You are in the car on the way home from work and you get a call from the hospital. Dad has had a stroke. He will be treated to remove the clot and will undergo physical therapy to learn to walk again; speech therapy to learn to talk again; occupational therapy to learn to dress himself and feed himself again. When he goes home, how are you going to care for him?
Recent weather events in Houston have brought disaster response back to the forefront. How do Senior Care Agencies, like Senior Care Management Solutions, handle adverse weather conditions? After all, clients are expecting care, and in many cases, can’t live without our caregivers. So, when roads become impassable or power is out for extended periods of time, what should clients expect? The fact is that we don’t realize how much we rely on the consistent operation of our power and water supply until it’s not available. Driving a properly paved road is such a common luxury that when it’s icy or, as is the case in Houston currently, completely submerged in water, most of us have no way to travel.
So how do you deal with a homebound senior?
Often, families are caught off guard when confronted with the fact that they need to add caregivers to the plan of care at the assisted living facility. The first thought is the additional expense, but fear not! A caregiver used in conjunction with the care and amenities provided at an independent/assisted living facility can be a terrific experience.
After months of suspicion, it’s been confirmed. Your mother has Alzheimer’s Disease. You’ve been in denial, hoping that some of her behavior change was just natural aging. She’s had trouble speaking clearly and has forgotten what everyday items in her house are called. Where she once was an organized, meticulous planner and appointment-keeper, now she’s unable to navigate the most basic business and social appointments in her life. So after taking her to the neurologist, the truth is upon you.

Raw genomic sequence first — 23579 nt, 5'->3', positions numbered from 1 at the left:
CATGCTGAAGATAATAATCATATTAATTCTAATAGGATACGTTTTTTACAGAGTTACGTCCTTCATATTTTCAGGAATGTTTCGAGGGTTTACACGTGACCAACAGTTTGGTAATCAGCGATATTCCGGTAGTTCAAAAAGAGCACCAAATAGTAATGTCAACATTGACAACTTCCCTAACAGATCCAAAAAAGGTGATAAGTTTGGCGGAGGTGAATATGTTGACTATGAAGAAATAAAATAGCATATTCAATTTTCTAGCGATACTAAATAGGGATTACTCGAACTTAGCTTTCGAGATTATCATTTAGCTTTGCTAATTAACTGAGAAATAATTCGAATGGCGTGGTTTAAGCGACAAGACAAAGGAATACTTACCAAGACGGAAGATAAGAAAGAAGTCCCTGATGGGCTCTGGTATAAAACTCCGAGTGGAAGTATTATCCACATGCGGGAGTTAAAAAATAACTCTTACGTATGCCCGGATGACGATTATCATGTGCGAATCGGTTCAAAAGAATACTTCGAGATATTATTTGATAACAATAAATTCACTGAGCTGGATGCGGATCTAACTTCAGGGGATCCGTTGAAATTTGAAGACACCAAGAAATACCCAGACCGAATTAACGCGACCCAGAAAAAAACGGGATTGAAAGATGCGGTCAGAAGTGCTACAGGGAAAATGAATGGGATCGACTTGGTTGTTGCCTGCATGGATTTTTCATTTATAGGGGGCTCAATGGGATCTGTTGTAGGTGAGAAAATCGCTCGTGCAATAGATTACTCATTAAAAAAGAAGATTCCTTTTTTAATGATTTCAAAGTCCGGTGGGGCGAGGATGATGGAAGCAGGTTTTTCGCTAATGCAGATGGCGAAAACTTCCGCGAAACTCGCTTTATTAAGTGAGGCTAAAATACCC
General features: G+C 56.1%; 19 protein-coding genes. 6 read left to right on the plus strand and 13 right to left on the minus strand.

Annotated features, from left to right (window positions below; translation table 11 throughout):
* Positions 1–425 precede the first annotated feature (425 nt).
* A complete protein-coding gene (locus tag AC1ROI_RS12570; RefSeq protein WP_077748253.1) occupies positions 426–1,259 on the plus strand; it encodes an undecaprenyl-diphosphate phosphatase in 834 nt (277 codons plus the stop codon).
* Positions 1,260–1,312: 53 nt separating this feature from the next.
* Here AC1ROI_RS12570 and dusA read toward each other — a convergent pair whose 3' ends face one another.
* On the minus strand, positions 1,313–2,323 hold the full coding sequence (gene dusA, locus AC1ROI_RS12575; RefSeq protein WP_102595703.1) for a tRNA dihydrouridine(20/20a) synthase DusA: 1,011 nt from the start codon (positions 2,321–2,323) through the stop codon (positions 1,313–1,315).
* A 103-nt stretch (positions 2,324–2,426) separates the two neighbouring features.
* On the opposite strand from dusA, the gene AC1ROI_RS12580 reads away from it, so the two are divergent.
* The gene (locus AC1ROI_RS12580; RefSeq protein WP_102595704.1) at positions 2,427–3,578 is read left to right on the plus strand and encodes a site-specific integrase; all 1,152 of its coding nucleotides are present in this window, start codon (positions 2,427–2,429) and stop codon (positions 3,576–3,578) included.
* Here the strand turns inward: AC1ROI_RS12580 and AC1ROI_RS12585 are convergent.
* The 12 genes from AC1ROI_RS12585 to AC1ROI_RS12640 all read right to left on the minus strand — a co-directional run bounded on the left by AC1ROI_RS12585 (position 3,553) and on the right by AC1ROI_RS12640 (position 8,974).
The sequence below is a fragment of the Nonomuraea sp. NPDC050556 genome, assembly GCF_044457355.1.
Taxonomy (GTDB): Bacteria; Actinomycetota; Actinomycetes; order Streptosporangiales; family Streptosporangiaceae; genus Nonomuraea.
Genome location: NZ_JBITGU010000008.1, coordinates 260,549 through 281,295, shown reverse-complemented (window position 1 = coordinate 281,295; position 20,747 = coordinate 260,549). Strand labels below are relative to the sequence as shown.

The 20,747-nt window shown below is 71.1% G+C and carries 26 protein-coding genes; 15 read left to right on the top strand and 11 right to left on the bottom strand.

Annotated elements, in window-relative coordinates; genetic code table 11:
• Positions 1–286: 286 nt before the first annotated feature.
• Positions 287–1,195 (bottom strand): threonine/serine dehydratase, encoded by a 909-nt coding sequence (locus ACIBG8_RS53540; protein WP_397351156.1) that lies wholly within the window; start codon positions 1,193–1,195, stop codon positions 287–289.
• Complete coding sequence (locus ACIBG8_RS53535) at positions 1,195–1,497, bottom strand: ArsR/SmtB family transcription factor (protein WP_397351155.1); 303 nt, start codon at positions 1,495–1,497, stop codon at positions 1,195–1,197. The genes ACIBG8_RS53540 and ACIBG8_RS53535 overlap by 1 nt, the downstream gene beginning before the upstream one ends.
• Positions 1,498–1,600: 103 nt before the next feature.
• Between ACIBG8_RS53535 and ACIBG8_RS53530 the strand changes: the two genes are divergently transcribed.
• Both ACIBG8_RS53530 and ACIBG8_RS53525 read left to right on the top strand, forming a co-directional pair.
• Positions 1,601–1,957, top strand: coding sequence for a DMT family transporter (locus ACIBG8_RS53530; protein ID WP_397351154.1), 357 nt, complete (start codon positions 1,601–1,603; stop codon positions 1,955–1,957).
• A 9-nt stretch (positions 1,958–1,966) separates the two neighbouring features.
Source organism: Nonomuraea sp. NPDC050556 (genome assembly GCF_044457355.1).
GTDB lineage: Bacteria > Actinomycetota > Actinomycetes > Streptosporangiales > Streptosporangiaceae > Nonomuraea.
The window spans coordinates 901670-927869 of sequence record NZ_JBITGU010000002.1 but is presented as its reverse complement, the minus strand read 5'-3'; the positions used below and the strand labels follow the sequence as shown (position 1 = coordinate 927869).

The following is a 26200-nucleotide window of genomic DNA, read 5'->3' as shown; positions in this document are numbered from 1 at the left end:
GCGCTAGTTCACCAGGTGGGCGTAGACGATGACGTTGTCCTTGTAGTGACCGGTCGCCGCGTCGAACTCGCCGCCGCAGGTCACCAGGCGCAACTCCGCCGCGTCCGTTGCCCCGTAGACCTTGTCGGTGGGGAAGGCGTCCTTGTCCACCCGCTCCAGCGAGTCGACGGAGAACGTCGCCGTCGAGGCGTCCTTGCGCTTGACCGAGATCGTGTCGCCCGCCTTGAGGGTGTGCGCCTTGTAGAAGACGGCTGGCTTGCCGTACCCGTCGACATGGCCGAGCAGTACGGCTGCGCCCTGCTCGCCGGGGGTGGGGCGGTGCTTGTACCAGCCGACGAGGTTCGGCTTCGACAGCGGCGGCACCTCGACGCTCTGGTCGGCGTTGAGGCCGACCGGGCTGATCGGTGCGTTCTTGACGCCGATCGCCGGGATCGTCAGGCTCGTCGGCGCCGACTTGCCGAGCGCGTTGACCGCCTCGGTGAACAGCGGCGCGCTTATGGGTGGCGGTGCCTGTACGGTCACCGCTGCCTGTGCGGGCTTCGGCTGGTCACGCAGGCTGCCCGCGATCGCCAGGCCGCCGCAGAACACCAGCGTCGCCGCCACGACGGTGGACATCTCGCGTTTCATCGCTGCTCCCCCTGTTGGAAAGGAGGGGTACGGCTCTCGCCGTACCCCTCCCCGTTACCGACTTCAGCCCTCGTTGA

I read a troubling editorial today that attempted to spread fear amongst senior citizens and their families. The editorial states that pricing should be simple and customer focused. I whole-heartedly agree. It goes on to say that agencies who “distinguish personal care from homemaker services are wrong-headed.”
However, is it fair to a client who receives companionship and light housekeeping to pay as much as a client who requires lift and transfer assistance? Is it fair to a client who only requires a trip to the beauty shop and help buying groceries to pay the same as a client who requires diaper changing and bed baths? Doing crossword puzzles versus bed sore prevention and repositioning? Distinguishing the two levels of care is not an attempt to increase margin. It allows an agency to provide a higher wage to the more highly skilled caregiver.
Any time you are dealing with someone whose brain function is altered, you must throw common sense and reason and logic out the window. Whether it’s a brain injury, stroke, or Alzheimer’s/dementia, a person who can’t embrace reality on the same terms as one with a healthy brain must be met on their level. That means you, the caregiver, must submit to a world of irrationality. You will engage in conversations that are monotonously repetitive and non-sensical. You will witness behavior that is uncharacteristic of your loved one.